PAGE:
Sania Mirza and Martina Hingis beat Andrea Hlavackova and Lucie Hradecka 7-6 (7-1) 6-3 to win the Australian Open doubles crown on Friday. To many it was a forgone conclusion, because on current form, the only thing better than them is history. 

In the bigger picture too, it doesn't matter whether they become the first pair since 1990 to beat the record of 44 matches won in a row (held by Jana Novotna and Helena Sukova).

It doesn't matter -- because, before the final, they were on a 35-match winning streak (now 36) and won six titles (now seven) in a row -- records which ensured that they were already among the greatest women's doubles pairs tennis has witnessed.

Yes, they're still light years away from achieving Martina Navratilova and Pam Shriver's astonishing record of 109 matches won in a row (and ten grand slams won in a row, twice, to make it 20 grand slams together) -- and the old timer may think that this streak has gained more popularity because of social media and live television's power -- but in an age where players tend to change partners so frequently, it's hard to see any other pair replicate this burst of success.

And it is that consistency in symphony that makes them an all-time great pair. Not just the numbers. Greatness in sport is not merely defined by statistics -- it is defined by what a player or a team evokes in you. Sania and Martina are a medley that just doesn't bring in the trophies but shows the viewer what perfection in tennis looks like. It's also about the players involved. There is a certain romance in the Swiss Miss and India's greatest female tennis hope combining to dismantle opponents with ease is unparalleled.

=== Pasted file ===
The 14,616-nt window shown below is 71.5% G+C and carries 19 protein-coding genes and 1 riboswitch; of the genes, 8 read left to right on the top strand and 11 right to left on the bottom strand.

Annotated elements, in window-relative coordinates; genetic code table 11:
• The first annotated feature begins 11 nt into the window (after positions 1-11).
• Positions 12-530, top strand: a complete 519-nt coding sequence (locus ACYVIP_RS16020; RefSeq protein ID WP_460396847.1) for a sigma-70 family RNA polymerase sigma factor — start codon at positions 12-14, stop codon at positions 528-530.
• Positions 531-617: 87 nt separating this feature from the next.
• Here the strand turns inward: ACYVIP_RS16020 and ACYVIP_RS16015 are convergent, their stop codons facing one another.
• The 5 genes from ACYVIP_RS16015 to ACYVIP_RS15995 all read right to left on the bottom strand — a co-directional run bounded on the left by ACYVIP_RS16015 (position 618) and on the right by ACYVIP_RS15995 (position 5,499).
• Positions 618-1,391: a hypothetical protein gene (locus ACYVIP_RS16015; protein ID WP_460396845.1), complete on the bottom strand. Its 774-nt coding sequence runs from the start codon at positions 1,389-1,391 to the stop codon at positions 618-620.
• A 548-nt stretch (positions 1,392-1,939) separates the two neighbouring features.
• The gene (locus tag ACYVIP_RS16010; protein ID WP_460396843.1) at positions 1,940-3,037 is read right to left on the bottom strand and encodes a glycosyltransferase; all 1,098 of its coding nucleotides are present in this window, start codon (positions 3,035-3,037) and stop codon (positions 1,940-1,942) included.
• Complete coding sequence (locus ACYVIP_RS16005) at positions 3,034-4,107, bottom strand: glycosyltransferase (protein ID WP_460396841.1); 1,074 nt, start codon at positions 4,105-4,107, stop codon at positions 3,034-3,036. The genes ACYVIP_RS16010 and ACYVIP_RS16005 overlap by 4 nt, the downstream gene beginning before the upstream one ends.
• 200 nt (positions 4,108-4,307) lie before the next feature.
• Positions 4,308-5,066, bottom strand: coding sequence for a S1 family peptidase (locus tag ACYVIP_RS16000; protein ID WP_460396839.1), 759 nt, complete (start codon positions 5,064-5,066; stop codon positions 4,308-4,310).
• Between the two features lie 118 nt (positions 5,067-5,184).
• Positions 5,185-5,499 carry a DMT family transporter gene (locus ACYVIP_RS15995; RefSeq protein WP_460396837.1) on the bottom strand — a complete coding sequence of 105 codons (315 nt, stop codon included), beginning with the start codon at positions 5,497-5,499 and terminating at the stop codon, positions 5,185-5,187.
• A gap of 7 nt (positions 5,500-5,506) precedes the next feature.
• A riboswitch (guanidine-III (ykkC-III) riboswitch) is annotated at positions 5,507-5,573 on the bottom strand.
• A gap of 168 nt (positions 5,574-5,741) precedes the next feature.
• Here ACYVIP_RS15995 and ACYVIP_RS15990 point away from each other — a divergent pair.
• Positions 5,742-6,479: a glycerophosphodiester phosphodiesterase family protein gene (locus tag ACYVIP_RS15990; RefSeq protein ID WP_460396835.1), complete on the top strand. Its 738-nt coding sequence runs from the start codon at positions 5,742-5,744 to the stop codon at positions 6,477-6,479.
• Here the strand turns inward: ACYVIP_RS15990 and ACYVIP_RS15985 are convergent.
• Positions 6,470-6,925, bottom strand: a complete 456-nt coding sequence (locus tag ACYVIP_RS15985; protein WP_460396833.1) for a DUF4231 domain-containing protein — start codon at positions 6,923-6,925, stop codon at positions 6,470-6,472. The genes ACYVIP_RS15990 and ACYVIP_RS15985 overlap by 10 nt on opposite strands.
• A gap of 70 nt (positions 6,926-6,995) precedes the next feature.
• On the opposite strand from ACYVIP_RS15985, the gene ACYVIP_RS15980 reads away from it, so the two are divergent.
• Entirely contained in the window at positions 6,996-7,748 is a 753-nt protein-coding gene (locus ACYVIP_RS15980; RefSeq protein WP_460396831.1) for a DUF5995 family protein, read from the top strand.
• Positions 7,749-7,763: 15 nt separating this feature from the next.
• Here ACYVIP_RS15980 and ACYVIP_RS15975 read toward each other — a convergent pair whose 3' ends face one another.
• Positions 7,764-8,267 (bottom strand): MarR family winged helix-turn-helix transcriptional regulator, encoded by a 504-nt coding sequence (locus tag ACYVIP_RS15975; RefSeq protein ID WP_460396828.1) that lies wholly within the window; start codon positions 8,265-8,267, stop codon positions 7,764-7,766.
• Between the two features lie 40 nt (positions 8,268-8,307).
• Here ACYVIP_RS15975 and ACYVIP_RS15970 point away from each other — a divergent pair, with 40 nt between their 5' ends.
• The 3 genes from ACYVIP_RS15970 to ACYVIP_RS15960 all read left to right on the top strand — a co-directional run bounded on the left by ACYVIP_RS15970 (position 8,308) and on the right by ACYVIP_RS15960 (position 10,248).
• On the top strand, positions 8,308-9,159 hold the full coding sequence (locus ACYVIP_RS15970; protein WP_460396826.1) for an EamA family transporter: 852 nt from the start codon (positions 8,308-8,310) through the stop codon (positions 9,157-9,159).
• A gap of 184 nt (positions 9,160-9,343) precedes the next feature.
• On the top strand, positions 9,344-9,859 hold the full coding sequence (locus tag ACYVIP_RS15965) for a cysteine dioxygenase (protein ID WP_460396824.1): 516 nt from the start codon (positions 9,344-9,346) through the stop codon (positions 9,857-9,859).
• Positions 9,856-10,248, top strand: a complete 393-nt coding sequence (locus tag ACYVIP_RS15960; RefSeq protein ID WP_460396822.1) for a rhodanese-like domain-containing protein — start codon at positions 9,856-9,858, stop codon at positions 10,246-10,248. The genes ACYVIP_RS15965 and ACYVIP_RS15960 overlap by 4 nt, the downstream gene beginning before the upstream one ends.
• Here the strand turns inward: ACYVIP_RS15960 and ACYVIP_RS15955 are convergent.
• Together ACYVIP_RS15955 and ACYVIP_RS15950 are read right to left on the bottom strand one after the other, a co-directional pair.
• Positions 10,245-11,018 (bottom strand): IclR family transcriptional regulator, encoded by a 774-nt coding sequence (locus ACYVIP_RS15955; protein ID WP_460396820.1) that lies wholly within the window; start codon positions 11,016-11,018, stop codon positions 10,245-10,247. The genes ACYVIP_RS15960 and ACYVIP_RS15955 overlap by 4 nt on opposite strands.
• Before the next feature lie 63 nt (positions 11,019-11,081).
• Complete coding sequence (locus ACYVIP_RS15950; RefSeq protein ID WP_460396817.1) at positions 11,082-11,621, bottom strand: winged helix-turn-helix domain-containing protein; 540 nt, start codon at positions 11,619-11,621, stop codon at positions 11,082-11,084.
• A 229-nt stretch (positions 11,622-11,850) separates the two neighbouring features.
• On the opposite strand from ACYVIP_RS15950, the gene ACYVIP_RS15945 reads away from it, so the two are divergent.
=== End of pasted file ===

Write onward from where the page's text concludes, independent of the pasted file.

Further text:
A lot of the Sania-Martina (or Santina as they're fondly known as) fable is built around Hingis and her phenomenal early years in the sport. The youngest ever world No 1 and the youngest ever Grand Slam champion, she flitted in and out of tennis due to injuries and a suspension after testing positive for a metabolite of cocaine. However, she has time and again proven that she wasn't just an early bloomer, but someone whose pedigree has far exceeded expectations.

Sania's story is slightly different. After storming onto the scene as India's best hope of a strong presence in women's tennis, and peaking at world No 27, injuries and numerous early exits forced her to give up her singles career in 2013 -- it's biggest highlight, as fate would have it, was beating Hingis in the 2006 Korea Open.

But credit to Sania for turning the injury and form crisis into a blessing in disguise. After initial success with Cara Black, the Indian has found the perfect partner in Hingis -- nimble, clever, cunning and with a volley to die for. Combine this with her own powerful baseline game, and you have a pair which has won 43 of their last 46 matches (since the quarterfinal loss at the French Open).

It's almost impossible for Sania-Martina to match Navratilova-Shriver, but another slam will certainly finish the debate of which is the greatest pair in modern tennis. If there is one.